The Bat (1926)

First off, you can’t exactly call this a horror or why it’s under “vampire” I do not know becuase it’s more of a comedy/mystery/thriller. The eccentric maid in the film is who gives us the comedic effect. The story line of the film is that a masked criminal dresses up as a gigantic bat figure and terrorizes guests of a house that is being rented out by a well-known mystery writer. The film is based off the play by Avery Hopwood. Miss Cornelia Van Gorder is the famous mystery writer who rents the house to continue working on a novel. She is accompanied by her faithful maid, Lizzie Allen who was played by Louise Fazenda – whose over reactions made the character all more eccentric and comical. The murderer is interested in the wealth that is hidden within the house and will get rid of anyone in their way. What I like most about the 1926 version is the effects. For back in the day, these effects are pretty kick ass and it’s always a marvelous thing to see old school films with such marvelous effects without the aid of computers and green screens. They are proof that we don’t need to make everything digital! The actors and actresses within the film expressed their roles accordingly. Meaning, there wasn’t too much of the over expressions that you saw in many silent films. (Silent films actors/actresses were so goddamn talented! 🙂 ) For me, this film pulled me into the story and I really enjoyed the shadiness of the film. Honestly, a film like this belongs in the silent film era. Could you imagine the people seeing it for the first time on the screen?! It would have been down right terrifying for them to see this considering it wasn’t a monster film at all!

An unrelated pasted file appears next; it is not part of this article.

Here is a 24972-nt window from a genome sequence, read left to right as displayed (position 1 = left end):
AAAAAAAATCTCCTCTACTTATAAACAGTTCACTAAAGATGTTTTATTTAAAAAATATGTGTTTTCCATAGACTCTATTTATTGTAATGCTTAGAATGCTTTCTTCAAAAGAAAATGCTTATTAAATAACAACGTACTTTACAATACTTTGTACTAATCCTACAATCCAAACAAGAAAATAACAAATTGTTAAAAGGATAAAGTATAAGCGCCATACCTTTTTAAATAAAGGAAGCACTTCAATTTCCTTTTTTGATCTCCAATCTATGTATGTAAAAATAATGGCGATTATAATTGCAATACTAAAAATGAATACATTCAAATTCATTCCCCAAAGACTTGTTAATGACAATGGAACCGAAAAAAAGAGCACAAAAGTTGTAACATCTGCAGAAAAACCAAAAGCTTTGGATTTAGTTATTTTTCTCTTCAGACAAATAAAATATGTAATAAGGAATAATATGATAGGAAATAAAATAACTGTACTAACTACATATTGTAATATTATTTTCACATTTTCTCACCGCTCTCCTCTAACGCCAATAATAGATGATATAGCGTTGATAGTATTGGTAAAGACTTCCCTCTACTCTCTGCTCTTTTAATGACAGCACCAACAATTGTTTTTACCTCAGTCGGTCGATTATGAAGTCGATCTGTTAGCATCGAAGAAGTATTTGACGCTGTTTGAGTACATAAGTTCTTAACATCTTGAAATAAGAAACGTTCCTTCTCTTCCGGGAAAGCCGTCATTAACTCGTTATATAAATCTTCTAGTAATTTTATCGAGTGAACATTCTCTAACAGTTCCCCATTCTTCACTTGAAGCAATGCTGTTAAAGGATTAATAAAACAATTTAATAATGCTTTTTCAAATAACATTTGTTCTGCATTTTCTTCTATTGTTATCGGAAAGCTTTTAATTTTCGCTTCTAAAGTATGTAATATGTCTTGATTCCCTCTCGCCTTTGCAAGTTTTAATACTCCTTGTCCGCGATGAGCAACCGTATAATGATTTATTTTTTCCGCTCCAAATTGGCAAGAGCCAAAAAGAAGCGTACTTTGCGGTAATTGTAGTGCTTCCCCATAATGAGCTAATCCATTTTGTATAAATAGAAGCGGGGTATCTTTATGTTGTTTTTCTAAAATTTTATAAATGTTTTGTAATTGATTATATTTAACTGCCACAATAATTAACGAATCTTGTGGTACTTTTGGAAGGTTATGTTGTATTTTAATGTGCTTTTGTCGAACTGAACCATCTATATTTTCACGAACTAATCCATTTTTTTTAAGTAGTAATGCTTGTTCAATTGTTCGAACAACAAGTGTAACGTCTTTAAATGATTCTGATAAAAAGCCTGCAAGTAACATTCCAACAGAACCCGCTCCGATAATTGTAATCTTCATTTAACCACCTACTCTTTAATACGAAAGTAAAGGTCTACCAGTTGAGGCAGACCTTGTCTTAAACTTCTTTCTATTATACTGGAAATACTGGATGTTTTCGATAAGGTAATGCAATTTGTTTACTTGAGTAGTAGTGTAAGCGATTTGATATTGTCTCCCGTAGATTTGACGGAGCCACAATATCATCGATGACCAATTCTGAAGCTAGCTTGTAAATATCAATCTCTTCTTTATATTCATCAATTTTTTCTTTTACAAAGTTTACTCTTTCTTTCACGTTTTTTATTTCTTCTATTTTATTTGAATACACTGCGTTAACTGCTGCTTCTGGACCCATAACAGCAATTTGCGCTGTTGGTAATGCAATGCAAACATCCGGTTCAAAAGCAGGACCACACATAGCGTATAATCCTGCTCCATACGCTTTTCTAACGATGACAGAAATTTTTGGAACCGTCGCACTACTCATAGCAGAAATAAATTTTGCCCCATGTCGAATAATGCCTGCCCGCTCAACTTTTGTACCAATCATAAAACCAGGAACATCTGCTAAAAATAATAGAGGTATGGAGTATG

If you’d like to check out the 1926 version, I found the full movie on YouTube:

 

The Bat (1959)

Well, you already know the story line with the paragraph above. I must say for this version they couldn’t have picked better actors and actresses to play within this version. They had the marvelous, Vincent Price as Doctor Malcolm Wells and the ever so classy, Agnes Moorehead as Cornelia Van Gorder. Their actor and actress choice was perfect because they fit the roles so well. You could pictures Agnes as Cornelia. It didn’t seem like she was acting at all, but being herself. Mr.Price of eerie nature plays the doctor who is suspected to be the bat. When I first saw this version, I was immediately hooked. Although, I had seen the silent film version first and knew the story line, this “talkie” version was as amazing as the original. The acting was perfect and when I watched it, I had a list of suspects in my head, checking them off as the film went along. It takes you for a lot of twists and turns until you reach the end. This is an instant thriller classic. The “who-done-it” theme song of this version is quite catchy! (It was stuck in my head for a few hours.)

If you’d like to see the 1959 version of The Bat, I found the Full movie on YouTube here:

 

 

 

Thank you for wasting time with my existence. I hope you enjoyed this short review. If you have any requests, leave them in the comments below.

-Mercy Desdemona of Unsuccessful Entertainment